About 110,000 veterans live in the Food Bank’s service area, and a significant portion remain food insecure as a result of disability, trauma, and a variety of other factors. In the summer of 2015, the Food Bank increased outreach to this segment of our community that remains under-reported in hunger awareness surveys.
On May 3, Cherokee Nation and the Community Food Bank of Eastern Oklahoma signed an agreement to establish quarterly Mobile Pantries to benefit food insecure tribal veterans and their families. May 29 was the launch of the first Mobile Pantry at the Cherokee Nation Veterans Center.
S. Joe Crittenden is Cherokee Nation Deputy Chief. “I’m a veteran myself. We just had Memorial Day remembering those who gave their lives serving their country. Others didn’t die, but they served nonetheless, and their families also served. Sometimes those people just need a little help getting through the month till the next check comes.”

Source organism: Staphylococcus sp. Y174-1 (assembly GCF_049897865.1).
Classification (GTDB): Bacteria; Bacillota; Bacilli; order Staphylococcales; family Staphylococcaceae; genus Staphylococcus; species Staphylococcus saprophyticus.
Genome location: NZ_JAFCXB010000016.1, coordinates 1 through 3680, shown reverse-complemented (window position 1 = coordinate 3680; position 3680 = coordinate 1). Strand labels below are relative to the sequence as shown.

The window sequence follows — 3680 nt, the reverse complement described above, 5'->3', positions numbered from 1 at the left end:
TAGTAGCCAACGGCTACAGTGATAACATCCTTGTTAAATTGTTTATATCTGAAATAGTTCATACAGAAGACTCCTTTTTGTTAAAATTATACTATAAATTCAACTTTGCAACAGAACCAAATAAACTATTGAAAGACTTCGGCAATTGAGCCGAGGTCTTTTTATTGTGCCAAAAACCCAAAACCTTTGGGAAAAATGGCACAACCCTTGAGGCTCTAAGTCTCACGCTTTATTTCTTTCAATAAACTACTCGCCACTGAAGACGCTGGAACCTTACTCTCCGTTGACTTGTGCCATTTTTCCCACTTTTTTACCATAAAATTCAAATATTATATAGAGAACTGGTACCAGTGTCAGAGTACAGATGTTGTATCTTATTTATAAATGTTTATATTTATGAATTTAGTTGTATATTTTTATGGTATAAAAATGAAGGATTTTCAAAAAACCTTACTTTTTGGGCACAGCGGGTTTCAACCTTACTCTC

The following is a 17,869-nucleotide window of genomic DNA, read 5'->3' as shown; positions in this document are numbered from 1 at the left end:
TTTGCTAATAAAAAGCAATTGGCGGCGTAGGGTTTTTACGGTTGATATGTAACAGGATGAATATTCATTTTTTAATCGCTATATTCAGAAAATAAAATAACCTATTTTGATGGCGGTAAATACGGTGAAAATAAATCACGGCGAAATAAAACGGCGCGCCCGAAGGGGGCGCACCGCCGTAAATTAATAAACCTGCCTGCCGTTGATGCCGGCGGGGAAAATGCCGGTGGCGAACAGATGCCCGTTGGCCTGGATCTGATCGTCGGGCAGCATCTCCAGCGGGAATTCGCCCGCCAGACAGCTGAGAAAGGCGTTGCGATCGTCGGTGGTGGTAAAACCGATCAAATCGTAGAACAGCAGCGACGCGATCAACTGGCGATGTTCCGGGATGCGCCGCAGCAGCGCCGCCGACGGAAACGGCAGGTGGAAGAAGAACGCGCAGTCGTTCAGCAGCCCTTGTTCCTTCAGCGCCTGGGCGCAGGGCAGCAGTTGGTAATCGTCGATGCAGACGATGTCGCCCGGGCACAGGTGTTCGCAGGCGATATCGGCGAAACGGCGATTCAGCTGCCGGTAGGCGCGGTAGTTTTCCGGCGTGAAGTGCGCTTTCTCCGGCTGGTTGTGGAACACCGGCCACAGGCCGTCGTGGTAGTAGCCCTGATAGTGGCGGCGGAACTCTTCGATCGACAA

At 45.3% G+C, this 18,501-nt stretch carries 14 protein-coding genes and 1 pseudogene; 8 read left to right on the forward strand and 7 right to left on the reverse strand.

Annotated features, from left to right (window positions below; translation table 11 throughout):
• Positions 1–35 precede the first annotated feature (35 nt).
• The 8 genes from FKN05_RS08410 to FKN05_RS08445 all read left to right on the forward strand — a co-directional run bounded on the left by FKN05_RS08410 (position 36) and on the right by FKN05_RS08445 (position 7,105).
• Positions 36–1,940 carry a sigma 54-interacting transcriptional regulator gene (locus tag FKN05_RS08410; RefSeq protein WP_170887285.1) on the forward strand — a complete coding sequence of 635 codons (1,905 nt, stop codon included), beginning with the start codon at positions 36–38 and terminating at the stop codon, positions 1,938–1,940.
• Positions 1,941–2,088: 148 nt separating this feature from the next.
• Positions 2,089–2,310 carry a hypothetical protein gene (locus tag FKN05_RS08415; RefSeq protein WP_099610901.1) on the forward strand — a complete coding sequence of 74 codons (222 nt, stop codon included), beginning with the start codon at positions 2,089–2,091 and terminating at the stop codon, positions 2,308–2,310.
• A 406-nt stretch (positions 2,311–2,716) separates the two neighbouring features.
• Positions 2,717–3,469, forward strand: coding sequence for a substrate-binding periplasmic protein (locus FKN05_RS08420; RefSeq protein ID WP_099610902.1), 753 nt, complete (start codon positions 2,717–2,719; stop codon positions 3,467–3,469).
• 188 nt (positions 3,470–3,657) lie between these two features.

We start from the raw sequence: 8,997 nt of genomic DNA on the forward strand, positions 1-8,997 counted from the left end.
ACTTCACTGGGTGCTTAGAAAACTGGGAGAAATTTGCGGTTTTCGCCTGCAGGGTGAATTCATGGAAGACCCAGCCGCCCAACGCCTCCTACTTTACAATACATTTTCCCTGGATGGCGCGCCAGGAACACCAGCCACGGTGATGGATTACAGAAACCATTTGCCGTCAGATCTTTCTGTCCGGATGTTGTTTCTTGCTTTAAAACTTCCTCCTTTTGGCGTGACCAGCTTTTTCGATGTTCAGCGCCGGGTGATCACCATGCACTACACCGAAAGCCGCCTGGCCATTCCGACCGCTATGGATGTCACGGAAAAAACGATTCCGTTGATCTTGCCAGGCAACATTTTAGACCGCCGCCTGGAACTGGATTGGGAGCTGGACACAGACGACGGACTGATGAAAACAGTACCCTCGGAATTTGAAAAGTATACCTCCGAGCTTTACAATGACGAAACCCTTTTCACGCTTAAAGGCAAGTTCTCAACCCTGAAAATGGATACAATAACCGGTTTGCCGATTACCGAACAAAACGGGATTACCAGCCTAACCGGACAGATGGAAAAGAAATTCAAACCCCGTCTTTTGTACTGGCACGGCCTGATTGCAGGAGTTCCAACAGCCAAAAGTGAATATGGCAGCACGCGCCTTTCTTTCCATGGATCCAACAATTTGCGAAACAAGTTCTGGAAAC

We were pleased to hold this Mobile Pantry so close to Memorial Day,” Eileen Bradshaw, Executive Director for the Food Bank said. “It is an honor to take the next step beyond a salute to the men and women who selflessly served our country, and to provide needed assistance and nutrition.”
A Mobile Pantry is a farmers’ market-style of food distribution in rural communities. For this Mobile Pantry, the Food Bank brought in ten pallets of fresh produce, bakery products, and shelf-stable food items. Tickets were allocated by the Nation and their volunteers set up the distribution.
Jim Lyall, the Food Bank’s Veterans Outreach Coordinator notes, “Food Bank Mobile Pantries become community events. Each one, including the Cherokee Nation, utilizes strong local support to distribute the Food Bank’s products in a dignified manner.”